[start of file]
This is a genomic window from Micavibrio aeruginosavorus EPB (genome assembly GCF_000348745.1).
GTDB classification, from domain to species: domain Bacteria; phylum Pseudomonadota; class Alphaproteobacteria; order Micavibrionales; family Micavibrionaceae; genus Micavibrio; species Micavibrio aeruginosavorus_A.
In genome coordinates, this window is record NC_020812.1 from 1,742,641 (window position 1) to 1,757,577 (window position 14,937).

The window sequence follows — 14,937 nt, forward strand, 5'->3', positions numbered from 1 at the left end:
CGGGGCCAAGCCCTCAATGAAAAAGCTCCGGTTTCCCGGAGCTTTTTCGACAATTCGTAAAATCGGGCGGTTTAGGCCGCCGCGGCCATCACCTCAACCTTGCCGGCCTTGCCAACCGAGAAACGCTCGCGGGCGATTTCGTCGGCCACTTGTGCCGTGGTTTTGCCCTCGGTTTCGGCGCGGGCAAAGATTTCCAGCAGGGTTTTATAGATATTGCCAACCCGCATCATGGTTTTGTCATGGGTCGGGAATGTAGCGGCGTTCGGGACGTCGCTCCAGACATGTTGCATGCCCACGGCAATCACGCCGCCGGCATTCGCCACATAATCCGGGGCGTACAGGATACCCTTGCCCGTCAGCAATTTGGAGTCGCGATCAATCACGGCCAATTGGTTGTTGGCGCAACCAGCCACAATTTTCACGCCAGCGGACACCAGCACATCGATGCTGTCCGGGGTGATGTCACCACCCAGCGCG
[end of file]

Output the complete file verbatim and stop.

This is a genomic window from Micavibrio aeruginosavorus EPB (genome assembly GCF_000348745.1).
GTDB classification, from domain to species: domain Bacteria; phylum Pseudomonadota; class Alphaproteobacteria; order Micavibrionales; family Micavibrionaceae; genus Micavibrio; species Micavibrio aeruginosavorus_A.
In genome coordinates, this window is record NC_020812.1 from 1,742,641 (window position 1) to 1,757,577 (window position 14,937).

The window sequence follows — 14,937 nt, forward strand, 5'->3', positions numbered from 1 at the left end:
CGGGGCCAAGCCCTCAATGAAAAAGCTCCGGTTTCCCGGAGCTTTTTCGACAATTCGTAAAATCGGGCGGTTTAGGCCGCCGCGGCCATCACCTCAACCTTGCCGGCCTTGCCAACCGAGAAACGCTCGCGGGCGATTTCGTCGGCCACTTGTGCCGTGGTTTTGCCCTCGGTTTCGGCGCGGGCAAAGATTTCCAGCAGGGTTTTATAGATATTGCCAACCCGCATCATGGTTTTGTCATGGGTCGGGAATGTAGCGGCGTTCGGGACGTCGCTCCAGACATGTTGCATGCCCACGGCAATCACGCCGCCGGCATTCGCCACATAATCCGGGGCGTACAGGATACCCTTGCCCGTCAGCAATTTGGAGTCGCGATCAATCACGGCCAATTGGTTGTTGGCGCAACCAGCCACAATTTTCACGCCAGCGGACACCAGCACATCGATGCTGTCCGGGGTGATGTCACCACCCAGCGCG